The United States placed sanctions on two Chinese officials on Monday for “severe human rights violations” against Uyghur Muslims, a move coordinated with the European Union, Canada, and the United Kingdom, which imposed sanctions on the same individuals and others, according to the Treasury Department.
“Chinese authorities will continue to face consequences as long as atrocities occur in Xinjiang,” said the Treasury Department’s Director of the Office of Foreign Assets Control Andrea M. Gacki. “Treasury is committed to promoting accountability for the Chinese government’s human rights abuses, including arbitrary detention and torture, against Uyghurs and other ethnic minorities.”
Wang Junzheng, Secretary of the Xinjiang Production and Construction Corps Party Committee, and Chen Mingguo, Director of the Xinjiang Public Security Bureau, have been appointed by the US. The Treasury Department said, “These persons have been named pursuant to Executive Order (E.O.) 13818, which builds on and incorporates the Global Magnitsky Human Rights Accountability Act and targets perpetrators of severe human rights violations and corruption.”
The Chinese campaign against Uyghurs has been identified as genocide by Secretary of State Antony Blinken.
“Amid growing international condemnation, the PRC continues to commit genocide and crimes against humanity in Xinjiang,” Blinken said in a statement, using the acronym for the People’s Republic of China. “The United States reiterates its calls on the PRC to bring an end to the repression of Uyghurs, who are predominantly Muslim, and members of other ethnic and religious minority groups in Xinjiang, including by releasing all those arbitrarily held in internment camps and detention facilities.”
The coordinated sanctions announcement comes days after a tense standoff between Blinken, National Security Advisor Jake Sullivan, and senior Chinese officials over US concerns about Beijing’s human rights violations, territorial aggression, and oppressive economic practices.
Last week, Blinken stressed that the US was also sharing the concerns of allies, and that Washington will work in concert with them in the future, a strategy that US officials believe is more successful than going after China one-on-one.
On Monday, he said that the US had “taken this action today in solidarity with our partners in the United Kingdom, Canada, and the European Union … These actions demonstrate our ongoing commitment to working multilaterally to advance respect for human rights and shining a light on those in the PRC government and CCP responsible for these atrocities.”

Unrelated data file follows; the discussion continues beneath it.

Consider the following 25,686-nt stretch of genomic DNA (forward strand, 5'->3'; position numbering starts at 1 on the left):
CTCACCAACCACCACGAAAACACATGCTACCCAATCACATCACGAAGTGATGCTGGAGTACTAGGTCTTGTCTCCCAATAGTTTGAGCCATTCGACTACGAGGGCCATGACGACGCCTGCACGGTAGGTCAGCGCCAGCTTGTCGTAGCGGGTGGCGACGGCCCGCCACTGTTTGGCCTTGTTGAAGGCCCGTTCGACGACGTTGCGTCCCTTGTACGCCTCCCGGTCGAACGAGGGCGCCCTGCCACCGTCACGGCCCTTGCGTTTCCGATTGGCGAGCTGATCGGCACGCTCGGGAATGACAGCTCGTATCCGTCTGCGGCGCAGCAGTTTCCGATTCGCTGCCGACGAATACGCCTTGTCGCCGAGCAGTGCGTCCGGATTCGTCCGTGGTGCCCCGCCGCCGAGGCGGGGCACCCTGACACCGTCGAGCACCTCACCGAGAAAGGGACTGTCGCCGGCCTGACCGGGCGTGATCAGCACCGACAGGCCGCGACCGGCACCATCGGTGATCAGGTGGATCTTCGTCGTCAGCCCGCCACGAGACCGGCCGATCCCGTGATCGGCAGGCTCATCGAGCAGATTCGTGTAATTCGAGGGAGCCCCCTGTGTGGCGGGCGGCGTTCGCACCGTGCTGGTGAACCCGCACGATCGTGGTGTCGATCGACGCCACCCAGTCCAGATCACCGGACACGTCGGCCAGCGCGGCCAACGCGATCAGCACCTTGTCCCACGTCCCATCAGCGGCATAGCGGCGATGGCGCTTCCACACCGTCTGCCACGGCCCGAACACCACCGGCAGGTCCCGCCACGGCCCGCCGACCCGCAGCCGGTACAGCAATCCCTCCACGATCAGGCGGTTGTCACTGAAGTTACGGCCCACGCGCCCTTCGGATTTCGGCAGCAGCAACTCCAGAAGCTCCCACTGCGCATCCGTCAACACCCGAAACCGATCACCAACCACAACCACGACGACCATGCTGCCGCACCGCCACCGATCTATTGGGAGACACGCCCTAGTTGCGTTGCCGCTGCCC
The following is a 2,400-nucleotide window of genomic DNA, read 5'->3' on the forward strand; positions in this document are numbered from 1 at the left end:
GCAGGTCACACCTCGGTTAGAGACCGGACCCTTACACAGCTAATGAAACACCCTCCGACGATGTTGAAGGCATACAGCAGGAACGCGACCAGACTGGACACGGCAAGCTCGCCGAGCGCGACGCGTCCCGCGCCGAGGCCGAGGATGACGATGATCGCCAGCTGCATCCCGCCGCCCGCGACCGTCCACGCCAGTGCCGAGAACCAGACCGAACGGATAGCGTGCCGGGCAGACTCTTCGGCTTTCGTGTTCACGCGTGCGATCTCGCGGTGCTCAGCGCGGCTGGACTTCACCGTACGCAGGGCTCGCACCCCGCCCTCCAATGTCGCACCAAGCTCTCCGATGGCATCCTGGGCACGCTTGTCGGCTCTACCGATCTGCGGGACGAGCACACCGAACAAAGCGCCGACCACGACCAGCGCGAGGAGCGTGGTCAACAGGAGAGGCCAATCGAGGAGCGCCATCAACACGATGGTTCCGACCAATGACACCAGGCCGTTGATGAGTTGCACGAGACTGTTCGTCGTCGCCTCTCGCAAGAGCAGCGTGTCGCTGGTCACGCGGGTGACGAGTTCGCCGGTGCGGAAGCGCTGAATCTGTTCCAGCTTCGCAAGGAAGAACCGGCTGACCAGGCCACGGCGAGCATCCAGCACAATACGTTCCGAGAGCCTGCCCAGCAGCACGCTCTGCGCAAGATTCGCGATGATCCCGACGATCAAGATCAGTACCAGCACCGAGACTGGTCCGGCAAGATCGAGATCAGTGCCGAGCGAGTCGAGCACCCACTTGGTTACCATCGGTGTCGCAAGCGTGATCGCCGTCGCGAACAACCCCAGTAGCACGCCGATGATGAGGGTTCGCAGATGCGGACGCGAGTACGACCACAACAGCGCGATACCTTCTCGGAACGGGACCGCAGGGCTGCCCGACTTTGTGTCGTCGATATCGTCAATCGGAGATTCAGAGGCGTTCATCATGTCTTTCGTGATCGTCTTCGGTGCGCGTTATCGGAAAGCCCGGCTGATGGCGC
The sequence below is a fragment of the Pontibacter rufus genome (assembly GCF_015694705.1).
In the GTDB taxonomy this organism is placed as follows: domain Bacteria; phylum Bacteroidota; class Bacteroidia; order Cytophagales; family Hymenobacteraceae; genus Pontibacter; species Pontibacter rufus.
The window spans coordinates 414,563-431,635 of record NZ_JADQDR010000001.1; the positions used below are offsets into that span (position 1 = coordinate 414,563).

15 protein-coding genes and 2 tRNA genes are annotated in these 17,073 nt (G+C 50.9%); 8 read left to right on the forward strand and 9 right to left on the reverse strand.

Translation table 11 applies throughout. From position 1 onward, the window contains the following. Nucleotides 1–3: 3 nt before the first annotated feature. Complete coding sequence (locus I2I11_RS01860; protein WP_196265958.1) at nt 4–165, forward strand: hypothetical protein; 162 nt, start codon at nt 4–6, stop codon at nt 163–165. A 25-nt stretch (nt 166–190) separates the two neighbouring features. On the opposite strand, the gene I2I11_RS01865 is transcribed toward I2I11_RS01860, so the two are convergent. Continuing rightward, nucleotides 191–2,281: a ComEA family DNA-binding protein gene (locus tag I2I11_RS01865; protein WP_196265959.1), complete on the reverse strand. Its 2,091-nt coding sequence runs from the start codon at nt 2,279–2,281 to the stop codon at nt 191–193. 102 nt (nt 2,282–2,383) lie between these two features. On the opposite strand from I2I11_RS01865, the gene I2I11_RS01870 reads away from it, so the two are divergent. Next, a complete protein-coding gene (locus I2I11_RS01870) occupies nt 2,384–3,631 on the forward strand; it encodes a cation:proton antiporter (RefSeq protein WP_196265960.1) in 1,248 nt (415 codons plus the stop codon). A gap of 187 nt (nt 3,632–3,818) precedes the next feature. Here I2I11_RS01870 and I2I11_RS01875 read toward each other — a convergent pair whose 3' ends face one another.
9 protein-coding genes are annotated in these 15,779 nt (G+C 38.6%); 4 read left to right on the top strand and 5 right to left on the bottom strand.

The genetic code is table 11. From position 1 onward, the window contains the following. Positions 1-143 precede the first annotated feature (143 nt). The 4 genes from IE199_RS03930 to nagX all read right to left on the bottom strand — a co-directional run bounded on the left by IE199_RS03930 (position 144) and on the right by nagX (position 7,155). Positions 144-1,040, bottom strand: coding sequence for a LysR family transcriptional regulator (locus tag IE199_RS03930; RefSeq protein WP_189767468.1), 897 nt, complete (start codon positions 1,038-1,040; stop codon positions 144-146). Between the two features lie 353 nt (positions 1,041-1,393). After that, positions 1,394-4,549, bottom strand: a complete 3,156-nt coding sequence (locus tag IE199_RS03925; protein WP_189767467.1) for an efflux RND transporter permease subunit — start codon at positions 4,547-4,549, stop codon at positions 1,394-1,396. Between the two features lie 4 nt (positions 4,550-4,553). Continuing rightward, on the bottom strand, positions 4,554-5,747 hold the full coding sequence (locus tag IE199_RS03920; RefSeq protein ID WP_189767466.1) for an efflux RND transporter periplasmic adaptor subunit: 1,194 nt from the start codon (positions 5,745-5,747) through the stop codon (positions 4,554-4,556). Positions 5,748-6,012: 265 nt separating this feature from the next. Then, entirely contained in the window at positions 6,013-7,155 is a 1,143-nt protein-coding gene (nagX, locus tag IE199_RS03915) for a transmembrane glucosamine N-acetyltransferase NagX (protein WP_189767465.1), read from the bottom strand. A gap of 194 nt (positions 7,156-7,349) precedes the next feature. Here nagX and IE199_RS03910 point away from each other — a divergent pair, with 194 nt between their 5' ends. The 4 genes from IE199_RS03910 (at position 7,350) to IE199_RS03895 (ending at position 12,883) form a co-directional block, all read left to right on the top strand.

The Treasury Department also made a statement saying, “complementary actions using these global human rights sanctions regimes enable likeminded partners to form a unified front to identify, promote accountability for, and disrupt access to the international financial system by those who abuse human rights.”
On Monday, the United States and the European Union announced a second package of coordinated sanctions, this time targeting Myanmar military officials and two military units for their violent suppression of democratic protests in the country.
In a dramatic show of international unity against China’s oppressive policies, diplomats from more than two dozen countries gathered in Beijing on Monday to try to obtain entry to a Chinese court as detained Canadian Michael Kovrig faced espionage charges. They were turned down.
Politico was first to report the US was set to unveil sanctions.
According to the Official Journal of the European Union, the European Union declared sanctions against Zhu Hailun, the former head of the Xinjiang Uyghur Autonomous Region (XUAR), and three other top officials for overseeing the detention and indoctrination program targeting Uyghurs and other Muslim ethnic minorities in Xinjiang.
China retaliated almost immediately, announcing sanctions against ten European politicians and four companies on Monday for “maliciously spreading lies and misinformation.” They will be barred from entering mainland China, Hong Kong, and Macau, as well as doing business with their associated companies and institutions will be restricted, it said.